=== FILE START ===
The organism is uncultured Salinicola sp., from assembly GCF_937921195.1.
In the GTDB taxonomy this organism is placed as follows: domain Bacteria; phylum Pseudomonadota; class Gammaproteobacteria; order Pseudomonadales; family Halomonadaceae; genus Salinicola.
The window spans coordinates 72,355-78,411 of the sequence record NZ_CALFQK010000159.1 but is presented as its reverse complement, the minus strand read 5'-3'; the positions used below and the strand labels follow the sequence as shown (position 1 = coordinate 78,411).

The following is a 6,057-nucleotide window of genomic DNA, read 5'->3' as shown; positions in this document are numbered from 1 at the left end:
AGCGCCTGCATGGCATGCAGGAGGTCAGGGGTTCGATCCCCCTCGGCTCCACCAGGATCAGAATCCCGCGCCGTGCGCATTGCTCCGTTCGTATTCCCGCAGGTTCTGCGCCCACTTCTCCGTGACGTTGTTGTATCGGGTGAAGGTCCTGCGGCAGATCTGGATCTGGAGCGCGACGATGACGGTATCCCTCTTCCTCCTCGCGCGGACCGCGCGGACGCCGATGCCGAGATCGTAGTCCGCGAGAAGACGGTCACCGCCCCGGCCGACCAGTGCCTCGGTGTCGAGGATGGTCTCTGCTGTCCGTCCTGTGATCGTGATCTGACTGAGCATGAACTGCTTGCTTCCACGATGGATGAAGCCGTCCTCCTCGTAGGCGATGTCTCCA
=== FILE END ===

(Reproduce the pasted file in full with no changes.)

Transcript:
The organism is uncultured Salinicola sp., from assembly GCF_937921195.1.
In the GTDB taxonomy this organism is placed as follows: domain Bacteria; phylum Pseudomonadota; class Gammaproteobacteria; order Pseudomonadales; family Halomonadaceae; genus Salinicola.
The window spans coordinates 72,355-78,411 of the sequence record NZ_CALFQK010000159.1 but is presented as its reverse complement, the minus strand read 5'-3'; the positions used below and the strand labels follow the sequence as shown (position 1 = coordinate 78,411).

The following is a 6,057-nucleotide window of genomic DNA, read 5'->3' as shown; positions in this document are numbered from 1 at the left end:
AGCGCCTGCATGGCATGCAGGAGGTCAGGGGTTCGATCCCCCTCGGCTCCACCAGGATCAGAATCCCGCGCCGTGCGCATTGCTCCGTTCGTATTCCCGCAGGTTCTGCGCCCACTTCTCCGTGACGTTGTTGTATCGGGTGAAGGTCCTGCGGCAGATCTGGATCTGGAGCGCGACGATGACGGTATCCCTCTTCCTCCTCGCGCGGACCGCGCGGACGCCGATGCCGAGATCGTAGTCCGCGAGAAGACGGTCACCGCCCCGGCCGACCAGTGCCTCGGTGTCGAGGATGGTCTCTGCTGTCCGTCCTGTGATCGTGATCTGACTGAGCATGAACTGCTTGCTTCCACGATGGATGAAGCCGTCCTCCTCGTAGGCGATGTCTCCA